LAW OFFICE OF JIMENA G. CABRERA
SPECIALIZING EXCLUSIVELY IN IMMIGRATION LAW
EB-5 INVESTOR REPRESENTATION
Regional Center-Based EB-5 visas might be the best choice when the investor's overarching goal is to obtain green cards for her/his family.
The Regional Center Program was enacted in 1992 as a pilot program and it has been reenacted since then. On December 21, 2020, the House and the Senate passed the Consolidated Appropriations Act, 2021. The Act was signed by the President on December 27, 2020. The Consolidated Appropriations Act, 2012 extends the EB-5 Regional Center Program until June 30, 2021.
Regional Centers are private or public entities that sponsor capital investment projects that seek investment from EB-5 investors. USCIS designates an entity as a “Regional Center” on the basis of a proposal for economic growth in a particular geographic area. As of Dec. 7, 2020, there are 673 approved regional centers.
Approximately 90-95% of EB-5 applications submitted to USCIS fall into this category.
From the 10,000 visas available to the EB-5 category each fiscal year, 3,000 are reserved for applicants who invest in a commercial enterprise associated with Regional Centers approved by USCIS.
Regional Centers generally afford the investor a low return on investment and generally the ability to re-coupe investment in 5 to 7 years.
It is important to be familiar with the way Regional Centers operate. As you may know, one of the requisites of the EB-5 visa is to invest in a new commercial enterprise; Regional Centers sponsor new commercial enterprises and they may do it, mainly, in two ways:
Generally, the new commercial enterprise is organized as a limited partnership, where the regional center is the general partner and the EB-5 investors are the limited partners.
This occurs when developers/new commercial enterprise "rent" someone else's regional center. In this case, the regional center does not own or control the new commercial enterprise, but gets into a licensing agreement with the developers. In this licensing agreement, the regional center sets obligations to the new commercial enterprise such as to follow the applicable laws and to disclose to the regional center necessary information to do annual mandatory disclosures to USCIS.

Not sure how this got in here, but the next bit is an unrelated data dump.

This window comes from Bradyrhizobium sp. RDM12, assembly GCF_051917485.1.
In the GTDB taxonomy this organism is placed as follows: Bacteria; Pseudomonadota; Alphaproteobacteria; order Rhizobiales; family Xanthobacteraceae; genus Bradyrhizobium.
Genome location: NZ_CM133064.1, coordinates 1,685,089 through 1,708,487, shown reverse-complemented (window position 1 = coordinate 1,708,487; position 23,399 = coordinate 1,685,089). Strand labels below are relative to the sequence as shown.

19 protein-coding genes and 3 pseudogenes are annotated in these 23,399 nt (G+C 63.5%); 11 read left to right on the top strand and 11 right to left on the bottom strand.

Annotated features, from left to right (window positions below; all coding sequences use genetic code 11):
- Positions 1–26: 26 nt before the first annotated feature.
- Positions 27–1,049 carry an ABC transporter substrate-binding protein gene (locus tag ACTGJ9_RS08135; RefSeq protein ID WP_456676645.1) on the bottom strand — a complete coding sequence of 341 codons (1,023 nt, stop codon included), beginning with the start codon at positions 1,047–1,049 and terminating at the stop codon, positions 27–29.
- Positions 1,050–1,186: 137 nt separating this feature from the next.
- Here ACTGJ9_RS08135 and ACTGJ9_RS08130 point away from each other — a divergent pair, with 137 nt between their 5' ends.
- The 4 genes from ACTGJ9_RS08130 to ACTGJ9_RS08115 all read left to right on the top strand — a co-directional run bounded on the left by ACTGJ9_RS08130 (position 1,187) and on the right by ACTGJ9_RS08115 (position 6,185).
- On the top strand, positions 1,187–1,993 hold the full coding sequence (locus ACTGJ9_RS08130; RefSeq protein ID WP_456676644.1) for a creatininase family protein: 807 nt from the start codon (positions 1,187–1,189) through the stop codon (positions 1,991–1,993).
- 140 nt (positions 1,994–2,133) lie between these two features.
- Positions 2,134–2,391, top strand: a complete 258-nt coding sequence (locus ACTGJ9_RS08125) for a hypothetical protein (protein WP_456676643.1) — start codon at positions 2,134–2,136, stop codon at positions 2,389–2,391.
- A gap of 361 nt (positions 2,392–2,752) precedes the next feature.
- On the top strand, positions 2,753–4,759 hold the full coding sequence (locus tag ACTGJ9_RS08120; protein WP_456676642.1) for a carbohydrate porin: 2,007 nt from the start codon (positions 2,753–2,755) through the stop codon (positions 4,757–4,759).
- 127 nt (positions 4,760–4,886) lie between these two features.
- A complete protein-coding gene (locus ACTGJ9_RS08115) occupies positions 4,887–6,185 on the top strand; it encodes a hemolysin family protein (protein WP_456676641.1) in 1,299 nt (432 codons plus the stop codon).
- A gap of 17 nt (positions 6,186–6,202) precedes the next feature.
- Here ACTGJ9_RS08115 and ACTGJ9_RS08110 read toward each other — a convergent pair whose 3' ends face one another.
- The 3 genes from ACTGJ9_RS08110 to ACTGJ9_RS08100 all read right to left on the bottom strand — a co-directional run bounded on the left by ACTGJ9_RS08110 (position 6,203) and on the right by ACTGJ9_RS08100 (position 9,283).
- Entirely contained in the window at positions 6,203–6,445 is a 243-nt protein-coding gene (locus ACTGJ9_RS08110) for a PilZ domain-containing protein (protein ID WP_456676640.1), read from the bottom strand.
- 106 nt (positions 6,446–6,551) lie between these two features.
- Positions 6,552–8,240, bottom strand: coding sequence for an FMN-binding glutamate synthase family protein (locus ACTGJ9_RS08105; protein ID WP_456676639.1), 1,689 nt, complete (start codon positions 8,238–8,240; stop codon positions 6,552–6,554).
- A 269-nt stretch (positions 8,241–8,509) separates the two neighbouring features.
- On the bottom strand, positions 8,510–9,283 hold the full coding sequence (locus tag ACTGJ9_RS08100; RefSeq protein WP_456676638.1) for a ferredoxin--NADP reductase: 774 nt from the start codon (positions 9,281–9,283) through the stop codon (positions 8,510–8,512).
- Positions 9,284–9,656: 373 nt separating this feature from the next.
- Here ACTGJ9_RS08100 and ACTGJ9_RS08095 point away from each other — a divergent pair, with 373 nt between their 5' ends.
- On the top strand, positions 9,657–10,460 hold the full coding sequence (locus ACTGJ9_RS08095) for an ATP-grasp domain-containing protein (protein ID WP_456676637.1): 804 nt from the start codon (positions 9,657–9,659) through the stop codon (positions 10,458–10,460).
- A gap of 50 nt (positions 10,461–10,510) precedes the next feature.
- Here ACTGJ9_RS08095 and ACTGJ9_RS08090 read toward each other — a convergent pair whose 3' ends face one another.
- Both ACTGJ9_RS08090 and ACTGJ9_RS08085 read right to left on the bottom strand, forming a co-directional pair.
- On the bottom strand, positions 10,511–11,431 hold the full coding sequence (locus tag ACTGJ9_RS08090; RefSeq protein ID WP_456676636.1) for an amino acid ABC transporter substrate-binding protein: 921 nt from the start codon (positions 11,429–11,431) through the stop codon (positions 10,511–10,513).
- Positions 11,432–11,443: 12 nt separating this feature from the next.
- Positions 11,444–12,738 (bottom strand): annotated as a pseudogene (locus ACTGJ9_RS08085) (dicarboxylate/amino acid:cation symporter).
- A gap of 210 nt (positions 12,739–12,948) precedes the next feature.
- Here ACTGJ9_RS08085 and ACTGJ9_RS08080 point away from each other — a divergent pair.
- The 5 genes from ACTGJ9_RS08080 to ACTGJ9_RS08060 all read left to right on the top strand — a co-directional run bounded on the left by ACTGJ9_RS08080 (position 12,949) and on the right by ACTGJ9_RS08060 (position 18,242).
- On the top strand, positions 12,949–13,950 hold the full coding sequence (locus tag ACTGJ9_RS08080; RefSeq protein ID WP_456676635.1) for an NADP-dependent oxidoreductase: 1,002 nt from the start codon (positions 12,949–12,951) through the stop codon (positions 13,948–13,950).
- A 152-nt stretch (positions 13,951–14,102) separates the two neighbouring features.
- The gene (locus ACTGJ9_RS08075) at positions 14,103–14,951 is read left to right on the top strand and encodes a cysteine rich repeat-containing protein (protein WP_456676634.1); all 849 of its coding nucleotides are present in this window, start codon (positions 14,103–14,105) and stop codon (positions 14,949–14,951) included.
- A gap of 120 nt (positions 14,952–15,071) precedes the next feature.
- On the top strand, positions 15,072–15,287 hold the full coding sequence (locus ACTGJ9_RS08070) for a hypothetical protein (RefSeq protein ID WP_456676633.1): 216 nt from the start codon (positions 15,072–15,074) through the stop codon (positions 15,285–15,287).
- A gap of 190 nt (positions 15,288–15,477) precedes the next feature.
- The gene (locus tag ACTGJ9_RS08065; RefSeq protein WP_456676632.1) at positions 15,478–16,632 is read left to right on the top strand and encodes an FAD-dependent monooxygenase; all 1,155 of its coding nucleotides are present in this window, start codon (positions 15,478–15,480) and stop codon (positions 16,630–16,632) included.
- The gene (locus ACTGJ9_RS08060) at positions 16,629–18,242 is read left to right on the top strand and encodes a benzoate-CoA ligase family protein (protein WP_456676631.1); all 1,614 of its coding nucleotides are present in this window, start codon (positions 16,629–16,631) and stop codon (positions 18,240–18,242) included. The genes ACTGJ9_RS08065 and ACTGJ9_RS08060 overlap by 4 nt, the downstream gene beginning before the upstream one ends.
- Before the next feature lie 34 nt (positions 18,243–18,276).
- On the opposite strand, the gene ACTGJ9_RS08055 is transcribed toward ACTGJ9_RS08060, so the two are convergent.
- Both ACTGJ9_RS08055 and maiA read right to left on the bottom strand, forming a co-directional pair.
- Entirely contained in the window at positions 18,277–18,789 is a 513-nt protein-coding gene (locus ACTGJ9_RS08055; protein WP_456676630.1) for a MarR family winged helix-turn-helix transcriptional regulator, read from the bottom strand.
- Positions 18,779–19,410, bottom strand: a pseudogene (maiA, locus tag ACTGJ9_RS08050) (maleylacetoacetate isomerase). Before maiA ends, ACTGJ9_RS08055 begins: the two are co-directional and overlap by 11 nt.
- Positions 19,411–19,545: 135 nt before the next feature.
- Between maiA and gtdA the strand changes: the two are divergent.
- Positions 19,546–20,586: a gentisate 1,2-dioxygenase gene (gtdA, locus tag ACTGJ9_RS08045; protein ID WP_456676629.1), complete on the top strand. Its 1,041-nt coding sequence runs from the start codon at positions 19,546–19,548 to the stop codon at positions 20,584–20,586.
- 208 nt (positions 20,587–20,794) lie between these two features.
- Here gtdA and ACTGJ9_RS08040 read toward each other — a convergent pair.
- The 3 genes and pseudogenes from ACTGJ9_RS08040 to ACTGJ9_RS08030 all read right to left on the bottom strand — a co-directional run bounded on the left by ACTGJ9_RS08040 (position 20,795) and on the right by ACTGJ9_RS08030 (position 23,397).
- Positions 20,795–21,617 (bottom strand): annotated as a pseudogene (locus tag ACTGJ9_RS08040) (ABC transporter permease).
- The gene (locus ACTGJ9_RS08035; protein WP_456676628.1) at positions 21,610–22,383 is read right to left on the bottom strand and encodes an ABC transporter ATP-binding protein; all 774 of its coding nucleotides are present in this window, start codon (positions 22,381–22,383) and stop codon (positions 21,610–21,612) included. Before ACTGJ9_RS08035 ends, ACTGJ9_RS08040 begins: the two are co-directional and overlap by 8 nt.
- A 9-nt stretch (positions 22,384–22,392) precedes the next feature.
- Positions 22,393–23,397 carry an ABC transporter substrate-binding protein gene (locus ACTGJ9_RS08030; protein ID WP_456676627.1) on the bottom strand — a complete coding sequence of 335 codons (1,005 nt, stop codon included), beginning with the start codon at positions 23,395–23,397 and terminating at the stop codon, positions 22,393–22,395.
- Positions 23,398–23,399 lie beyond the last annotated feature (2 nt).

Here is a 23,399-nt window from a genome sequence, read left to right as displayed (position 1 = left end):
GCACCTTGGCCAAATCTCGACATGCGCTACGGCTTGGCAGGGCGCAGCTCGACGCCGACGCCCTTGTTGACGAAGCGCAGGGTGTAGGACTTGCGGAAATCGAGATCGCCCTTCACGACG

It is imperative that a qualified immigration attorney conduct immigration due diligence on the regional center and its projects.
The major advantage of the regional center as compared with a direct investment is that indirect employment creation is allowable. Indirect jobs are those jobs shown to have been created collaterally or as a result of capital invested in a commercial enterprise affiliated with a regional center by an EB-5 investor. A foreign investor may only use the indirect job calculation if affiliated with a regional center.
With the Regional Center Program, in many cases, the sole remaining issues are tracing the funds from the investor to the regional center and proving the lawful source of the investor’s funds. This means Regional Centers eliminate the need to deal with the many complicated issues involved in an individual or direct EB-5 petition such as whether the investment entity qualifies as a "new commercial enterprise;" whether the investment is in a "troubled business;" and whether the requisite "direct employment creation" has taken place.
Regional Centers come in various shapes and forms, but a reputable Regional Center will offer its investors a business plan that includes an exit strategy that allows EB-5 investors the return of their investment in about 5 to 7 years. It is important to note that the investment is at-risk and return of investment is not guarantee.